— Mitch Wagner, Circle me on Google+Follow me on TwitterVisit my LinkedIn profileFollow me on Facebook, West Coast Bureau Chief, Light Reading. Got a tip about SDN or NFV? Send it to wagner@lightreading.com.

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SachinEE
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SachinEE,
User Rank: Light Sabre
8/12/2014 | 2:23:27 PM
Re: good news for Facebook
With the millions of users that Facebook has bagged over he years, it is good to know that they have found a way to improve their data centers. Facebook is used world wide and they make a lot of profit but this new occurrence will no doubt help them to cut costs and probably boost their earnings by a great percentage. It is a wonder that they did not do this sooner.
brooks7
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brooks7,
User Rank: Light Sabre
8/11/2014 | 11:44:17 AM
Re: Not been done before ?
Dennis,

Note, that the applications that people like Amazon and Google do are diverse.  It may not be as easy to eliminate compute power in that environment.  Scaling computing and storage in those environments might have very different curves.

seven

 
mendyk
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mendyk,
User Rank: Light Sabre
8/11/2014 | 11:39:05 AM
Re: Not been done before ?
Maybe they have but choose not to crow about it. Or maybe they haven't. The point of the story was to highlight what FB is doing to improve its efficiency and margins.
Whatdoyouwant
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Whatdoyouwant,
User Rank: Light Beer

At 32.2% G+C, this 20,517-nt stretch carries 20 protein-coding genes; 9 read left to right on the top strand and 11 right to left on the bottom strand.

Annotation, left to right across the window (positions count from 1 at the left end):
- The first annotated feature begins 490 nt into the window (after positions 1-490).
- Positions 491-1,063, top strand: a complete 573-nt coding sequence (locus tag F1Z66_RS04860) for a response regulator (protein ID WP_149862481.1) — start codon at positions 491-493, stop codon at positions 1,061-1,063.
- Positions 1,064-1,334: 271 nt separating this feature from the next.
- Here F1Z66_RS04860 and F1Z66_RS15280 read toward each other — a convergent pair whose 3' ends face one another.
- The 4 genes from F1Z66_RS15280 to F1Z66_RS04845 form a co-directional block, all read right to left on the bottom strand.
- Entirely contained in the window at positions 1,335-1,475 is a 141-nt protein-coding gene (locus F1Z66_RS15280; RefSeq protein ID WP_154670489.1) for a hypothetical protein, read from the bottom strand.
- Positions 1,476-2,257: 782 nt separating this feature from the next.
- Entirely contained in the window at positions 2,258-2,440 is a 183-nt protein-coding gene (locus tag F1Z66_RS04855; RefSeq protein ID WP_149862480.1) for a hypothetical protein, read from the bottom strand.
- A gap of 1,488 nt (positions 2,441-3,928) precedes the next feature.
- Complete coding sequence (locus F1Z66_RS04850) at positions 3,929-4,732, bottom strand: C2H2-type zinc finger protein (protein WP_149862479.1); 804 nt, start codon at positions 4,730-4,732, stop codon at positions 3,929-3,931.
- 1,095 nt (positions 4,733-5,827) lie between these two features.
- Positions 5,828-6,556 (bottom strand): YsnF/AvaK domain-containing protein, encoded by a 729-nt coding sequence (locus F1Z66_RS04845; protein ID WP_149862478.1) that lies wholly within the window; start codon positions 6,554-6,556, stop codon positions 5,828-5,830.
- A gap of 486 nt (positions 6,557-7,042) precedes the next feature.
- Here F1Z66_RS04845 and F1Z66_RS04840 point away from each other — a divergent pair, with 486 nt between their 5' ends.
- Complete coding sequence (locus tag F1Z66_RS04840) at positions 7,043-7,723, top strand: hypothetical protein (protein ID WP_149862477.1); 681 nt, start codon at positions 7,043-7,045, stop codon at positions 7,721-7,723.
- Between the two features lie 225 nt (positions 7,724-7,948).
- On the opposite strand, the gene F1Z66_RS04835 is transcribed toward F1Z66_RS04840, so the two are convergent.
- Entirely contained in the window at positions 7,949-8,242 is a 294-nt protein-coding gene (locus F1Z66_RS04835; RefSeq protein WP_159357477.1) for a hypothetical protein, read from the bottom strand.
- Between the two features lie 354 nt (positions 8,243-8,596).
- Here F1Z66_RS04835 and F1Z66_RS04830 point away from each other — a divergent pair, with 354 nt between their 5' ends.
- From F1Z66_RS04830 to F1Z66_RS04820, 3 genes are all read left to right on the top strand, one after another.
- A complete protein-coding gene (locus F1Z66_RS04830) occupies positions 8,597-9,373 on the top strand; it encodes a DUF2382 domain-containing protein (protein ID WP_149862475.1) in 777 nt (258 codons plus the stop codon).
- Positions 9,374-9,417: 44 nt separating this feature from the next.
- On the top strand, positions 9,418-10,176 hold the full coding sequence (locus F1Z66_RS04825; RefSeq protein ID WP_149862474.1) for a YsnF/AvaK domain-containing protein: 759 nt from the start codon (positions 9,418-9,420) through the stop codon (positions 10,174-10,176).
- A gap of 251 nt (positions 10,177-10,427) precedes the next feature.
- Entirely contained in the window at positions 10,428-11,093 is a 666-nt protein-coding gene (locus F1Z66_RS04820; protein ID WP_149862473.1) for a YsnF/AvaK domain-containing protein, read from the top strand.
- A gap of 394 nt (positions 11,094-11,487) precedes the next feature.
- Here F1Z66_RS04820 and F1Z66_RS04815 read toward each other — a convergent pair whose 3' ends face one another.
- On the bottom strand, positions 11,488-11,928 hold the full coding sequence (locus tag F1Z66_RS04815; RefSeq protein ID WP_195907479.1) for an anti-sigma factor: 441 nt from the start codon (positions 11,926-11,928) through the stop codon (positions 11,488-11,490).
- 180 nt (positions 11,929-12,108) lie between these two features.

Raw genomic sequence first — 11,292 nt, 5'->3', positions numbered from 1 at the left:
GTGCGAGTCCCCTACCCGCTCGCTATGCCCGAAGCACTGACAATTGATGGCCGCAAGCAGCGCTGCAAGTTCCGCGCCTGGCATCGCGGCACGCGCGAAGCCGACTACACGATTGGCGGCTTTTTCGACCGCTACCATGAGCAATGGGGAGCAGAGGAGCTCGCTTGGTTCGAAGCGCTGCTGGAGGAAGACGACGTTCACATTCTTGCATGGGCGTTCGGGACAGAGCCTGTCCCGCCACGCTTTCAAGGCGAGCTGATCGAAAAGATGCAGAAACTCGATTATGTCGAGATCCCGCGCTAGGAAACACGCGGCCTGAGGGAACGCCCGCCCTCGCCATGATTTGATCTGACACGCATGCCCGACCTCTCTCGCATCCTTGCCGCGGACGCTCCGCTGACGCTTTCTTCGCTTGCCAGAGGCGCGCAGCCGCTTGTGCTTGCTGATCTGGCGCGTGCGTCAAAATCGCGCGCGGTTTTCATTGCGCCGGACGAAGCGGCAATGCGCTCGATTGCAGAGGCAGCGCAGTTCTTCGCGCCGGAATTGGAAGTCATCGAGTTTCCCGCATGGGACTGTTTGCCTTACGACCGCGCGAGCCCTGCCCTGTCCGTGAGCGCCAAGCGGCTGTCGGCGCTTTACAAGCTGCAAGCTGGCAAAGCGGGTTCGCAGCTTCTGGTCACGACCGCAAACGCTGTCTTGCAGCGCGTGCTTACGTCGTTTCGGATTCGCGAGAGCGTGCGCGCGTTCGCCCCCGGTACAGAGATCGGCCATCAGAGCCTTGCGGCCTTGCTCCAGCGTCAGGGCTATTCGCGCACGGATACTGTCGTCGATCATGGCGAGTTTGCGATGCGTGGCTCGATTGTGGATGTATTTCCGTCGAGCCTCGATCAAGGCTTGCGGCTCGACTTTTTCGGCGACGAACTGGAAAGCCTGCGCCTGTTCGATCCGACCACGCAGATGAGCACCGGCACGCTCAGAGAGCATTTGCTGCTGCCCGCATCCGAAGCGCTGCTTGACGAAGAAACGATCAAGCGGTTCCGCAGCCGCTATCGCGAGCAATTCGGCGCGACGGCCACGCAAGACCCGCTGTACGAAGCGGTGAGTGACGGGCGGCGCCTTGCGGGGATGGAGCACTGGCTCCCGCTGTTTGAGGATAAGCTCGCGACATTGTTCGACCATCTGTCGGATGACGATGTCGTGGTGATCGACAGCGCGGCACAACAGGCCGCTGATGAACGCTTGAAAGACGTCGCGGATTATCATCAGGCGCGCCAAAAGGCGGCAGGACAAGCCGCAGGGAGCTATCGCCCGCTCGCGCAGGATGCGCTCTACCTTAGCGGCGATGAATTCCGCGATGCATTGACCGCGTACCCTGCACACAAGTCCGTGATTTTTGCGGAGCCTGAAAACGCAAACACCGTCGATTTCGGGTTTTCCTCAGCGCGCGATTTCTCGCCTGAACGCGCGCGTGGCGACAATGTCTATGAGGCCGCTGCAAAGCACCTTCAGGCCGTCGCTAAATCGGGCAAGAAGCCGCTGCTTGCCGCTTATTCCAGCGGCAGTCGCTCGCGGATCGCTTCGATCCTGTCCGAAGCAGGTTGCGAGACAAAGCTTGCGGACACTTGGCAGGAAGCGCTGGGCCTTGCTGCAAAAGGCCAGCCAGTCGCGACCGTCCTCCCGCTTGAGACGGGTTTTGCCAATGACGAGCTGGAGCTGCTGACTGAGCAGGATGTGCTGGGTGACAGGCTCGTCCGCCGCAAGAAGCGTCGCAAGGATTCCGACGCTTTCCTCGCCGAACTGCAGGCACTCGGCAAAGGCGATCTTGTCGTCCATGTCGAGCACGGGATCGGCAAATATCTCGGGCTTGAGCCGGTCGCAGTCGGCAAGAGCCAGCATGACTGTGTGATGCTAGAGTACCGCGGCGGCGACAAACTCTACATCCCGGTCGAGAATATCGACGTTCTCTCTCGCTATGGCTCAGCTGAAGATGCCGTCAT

8/11/2014 | 11:31:47 AM
Re: Not been done before ?
I meant by the industry in general.  Google, Yahoo, Amazon, etc..   none of these guys have figured this out ?
mendyk
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mendyk,
User Rank: Light Sabre
8/11/2014 | 10:36:51 AM
Re: Not been done before ?
When your growth is in triple digits, you don't worry so much about sweating down costs. That comes with maturity. Now that Facebook is a public company, it has to focus more on stuff like margins.
Whatdoyouwant
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Whatdoyouwant,
User Rank: Light Beer
8/11/2014 | 9:46:42 AM
Not been done before ?
Is it me or does this seem like something that would have been done a long time ago ?
danielcawrey
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danielcawrey,
User Rank: Light Sabre
8/9/2014 | 6:31:59 PM
Re: Something good from Facebook
I did not realize that the optimum power consumption for a server instance was at medium level capacity. This is really useful - something that hardware designers and cloud service providers should usel to optimize machines and cut costs.

More and more services are being powered through the cloud - which means there is huge opportunity to slash operating expenses. 
thebulk
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thebulk,
User Rank: Light Sabre
8/9/2014 | 11:36:47 AM
Re: Something good from Facebook
Just think of the cost they are cutting with this! It really is impressive. 
mendyk
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mendyk,
User Rank: Light Sabre
8/9/2014 | 9:01:31 AM
Something good from Facebook
Congratulations to Facebook for figuring out how to make its data centers more efficient. Do you think there's a similar potential for energy cost savings for network operators that deploy virtualization?